For JJ Apodaca, a liter water sample holds a wealth of secrets: In his Asheville lab, he sieves out skin and other cells sloughed off by passing fish, amphibians, and reptiles and sequences the DNA within to decipher an ecosystem. “Knowing which species are in that particular place provides the first piece of the puzzle,” Apodaca says. “We can’t protect something until we know where it is.” The technique, using what’s called environmental DNA, or eDNA, emerged recently, and the Florida-raised herpetologist uses it and other genetic tools to conserve some of the South’s most endangered species.
In 2016, Apodaca started Tangled Bank Conservation, a consulting firm providing genetic analysis to inform conservation and management plans. He then joined the nonprofit Amphibian and Reptile Conservancy (ARC), where he now serves as executive director, and scaled up the organization’s vision to identify the country’s last remaining strongholds of amphibian and reptile diversity.
Those spots, called PARCAs, or Priority Amphibian and Reptile Conservation Areas, concentrate in the South. In the thirty or so with active projects, Apodaca’s genetic work guides boots-on-the-ground efforts. Within Alabama’s Bankhead National Forest PARCA, for instance, two endangered species—the flattened musk turtle and the Black Warrior waterdog— share a habitat in the Black Warrior River watershed. After using eDNA to detect the few isolated spots where the species endure, ARC is reconnecting populations by removing hanging pipes, knocking back invasive species, and reinforcing eroding banks. In South Carolina’s Francis Marion National Forest PARCA, Apodaca and his team found the only wetlands where gopher frogs have survived, took skin samples, and used genomic sequencing to analyze the populations’ diversity. Now they comb vegetation for frog eggs, raise the tadpoles to thriving froglets, and release them back into ponds. In Southern Appalachian PARCAs, Apodaca uses eDNA to monitor the presence of hellbenders—wrinkled river salamanders up to two feet long—and of bog turtles, the country’s smallest and rarest turtle.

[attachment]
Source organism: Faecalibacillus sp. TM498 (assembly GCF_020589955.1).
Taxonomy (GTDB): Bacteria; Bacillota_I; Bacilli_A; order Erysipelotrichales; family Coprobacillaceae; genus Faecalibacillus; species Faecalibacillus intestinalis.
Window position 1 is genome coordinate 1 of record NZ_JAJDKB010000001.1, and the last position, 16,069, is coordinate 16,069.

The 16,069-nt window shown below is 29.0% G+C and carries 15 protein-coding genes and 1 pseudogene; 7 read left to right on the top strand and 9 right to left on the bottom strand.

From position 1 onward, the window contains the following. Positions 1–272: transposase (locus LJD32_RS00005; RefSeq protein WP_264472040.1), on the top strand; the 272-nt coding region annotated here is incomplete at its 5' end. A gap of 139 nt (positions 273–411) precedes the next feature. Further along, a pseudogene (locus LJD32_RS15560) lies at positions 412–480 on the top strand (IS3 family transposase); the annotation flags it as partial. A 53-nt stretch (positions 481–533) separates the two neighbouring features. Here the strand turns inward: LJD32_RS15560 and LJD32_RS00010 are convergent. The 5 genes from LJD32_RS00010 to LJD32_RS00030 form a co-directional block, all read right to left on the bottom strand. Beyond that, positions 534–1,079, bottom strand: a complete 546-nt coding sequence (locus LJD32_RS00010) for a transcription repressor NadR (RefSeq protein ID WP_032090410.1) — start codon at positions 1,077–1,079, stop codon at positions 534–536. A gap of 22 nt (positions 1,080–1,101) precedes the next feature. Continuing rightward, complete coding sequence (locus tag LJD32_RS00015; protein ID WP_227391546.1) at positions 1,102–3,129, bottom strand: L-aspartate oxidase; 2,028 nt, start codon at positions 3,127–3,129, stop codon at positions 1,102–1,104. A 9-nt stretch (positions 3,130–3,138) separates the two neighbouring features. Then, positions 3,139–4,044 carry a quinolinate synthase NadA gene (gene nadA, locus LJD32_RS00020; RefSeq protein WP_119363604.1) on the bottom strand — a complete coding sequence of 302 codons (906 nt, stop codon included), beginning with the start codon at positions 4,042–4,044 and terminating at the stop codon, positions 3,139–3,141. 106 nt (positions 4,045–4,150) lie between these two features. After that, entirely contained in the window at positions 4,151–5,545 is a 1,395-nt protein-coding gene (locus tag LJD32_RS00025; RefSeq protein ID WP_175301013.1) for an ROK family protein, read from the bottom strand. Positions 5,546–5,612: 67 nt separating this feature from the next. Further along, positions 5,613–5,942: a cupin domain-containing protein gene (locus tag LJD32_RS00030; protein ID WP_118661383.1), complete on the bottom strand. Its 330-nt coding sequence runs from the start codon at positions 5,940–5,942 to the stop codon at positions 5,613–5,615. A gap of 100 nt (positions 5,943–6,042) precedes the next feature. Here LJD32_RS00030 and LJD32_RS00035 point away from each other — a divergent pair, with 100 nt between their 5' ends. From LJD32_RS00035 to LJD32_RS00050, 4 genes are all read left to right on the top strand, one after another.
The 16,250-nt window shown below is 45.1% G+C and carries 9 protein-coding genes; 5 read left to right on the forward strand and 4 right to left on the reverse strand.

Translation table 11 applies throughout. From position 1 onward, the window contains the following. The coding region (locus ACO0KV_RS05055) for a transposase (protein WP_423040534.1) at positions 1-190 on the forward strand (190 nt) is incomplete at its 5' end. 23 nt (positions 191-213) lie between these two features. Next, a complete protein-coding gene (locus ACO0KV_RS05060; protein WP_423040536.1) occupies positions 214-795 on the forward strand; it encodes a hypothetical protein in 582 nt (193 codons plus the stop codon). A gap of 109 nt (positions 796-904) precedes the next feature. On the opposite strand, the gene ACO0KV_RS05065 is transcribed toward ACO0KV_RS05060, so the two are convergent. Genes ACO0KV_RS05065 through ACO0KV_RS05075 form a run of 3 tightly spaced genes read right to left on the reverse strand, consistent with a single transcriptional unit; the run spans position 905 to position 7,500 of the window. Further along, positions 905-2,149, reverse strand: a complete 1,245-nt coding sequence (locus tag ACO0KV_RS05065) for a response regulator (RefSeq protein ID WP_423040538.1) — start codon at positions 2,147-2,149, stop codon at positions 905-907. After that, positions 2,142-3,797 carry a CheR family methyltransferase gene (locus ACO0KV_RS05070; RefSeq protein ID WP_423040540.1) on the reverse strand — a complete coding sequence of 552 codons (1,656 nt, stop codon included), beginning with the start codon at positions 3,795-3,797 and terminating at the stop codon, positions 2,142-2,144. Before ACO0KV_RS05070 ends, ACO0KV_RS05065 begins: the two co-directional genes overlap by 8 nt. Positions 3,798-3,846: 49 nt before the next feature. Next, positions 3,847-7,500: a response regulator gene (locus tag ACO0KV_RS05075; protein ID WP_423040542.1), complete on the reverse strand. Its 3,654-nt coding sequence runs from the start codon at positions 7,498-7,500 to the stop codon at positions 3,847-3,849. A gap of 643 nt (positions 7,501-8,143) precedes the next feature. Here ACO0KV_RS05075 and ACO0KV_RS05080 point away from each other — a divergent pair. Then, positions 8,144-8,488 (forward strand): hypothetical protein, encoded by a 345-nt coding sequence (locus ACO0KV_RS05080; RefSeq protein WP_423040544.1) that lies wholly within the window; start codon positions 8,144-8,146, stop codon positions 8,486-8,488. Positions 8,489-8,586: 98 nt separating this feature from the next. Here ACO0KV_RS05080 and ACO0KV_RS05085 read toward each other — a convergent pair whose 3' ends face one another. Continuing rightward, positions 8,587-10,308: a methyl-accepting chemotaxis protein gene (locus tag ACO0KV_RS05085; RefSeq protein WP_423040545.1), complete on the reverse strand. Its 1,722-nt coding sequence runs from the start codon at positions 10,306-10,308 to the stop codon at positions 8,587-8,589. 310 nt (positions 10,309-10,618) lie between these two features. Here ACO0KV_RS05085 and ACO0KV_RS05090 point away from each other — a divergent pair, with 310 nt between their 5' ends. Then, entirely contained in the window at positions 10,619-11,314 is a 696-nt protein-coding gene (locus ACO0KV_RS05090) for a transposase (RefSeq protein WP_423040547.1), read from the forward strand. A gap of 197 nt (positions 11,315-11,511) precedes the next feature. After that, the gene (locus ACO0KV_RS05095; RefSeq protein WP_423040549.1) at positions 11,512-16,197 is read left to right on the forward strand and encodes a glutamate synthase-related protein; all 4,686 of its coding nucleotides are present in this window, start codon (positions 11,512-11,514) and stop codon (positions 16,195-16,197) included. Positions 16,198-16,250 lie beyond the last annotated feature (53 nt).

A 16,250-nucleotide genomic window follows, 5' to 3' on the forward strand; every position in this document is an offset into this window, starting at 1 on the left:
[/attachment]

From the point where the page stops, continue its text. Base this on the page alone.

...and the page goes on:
For Apodaca, each animal he works with tells an ancient story of evolution. “When you encounter a native amphibian or reptile, whether in a cold Appalachian creek or under a log in the gum swamps of South Carolina, you are coming face-to-face with the deep history of the South,” he says. “That creature is a reflection of the amazing adaptations that helped its ancestors to thrive, from box turtle shells to the bright red coloration of a salamander, and, yes, even to the rattle of an eastern diamondback. They represent the places we love, and they belong in our landscapes.”
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Location: Asheville, North Carolina
Executive director since: 2021
Discovery channel: In 2019, Apodaca detected a new species of amphibian, the Hickory Nut Gorge green salamander, in a fourteen-mile-long canyon in the Blue Ridge Mountains.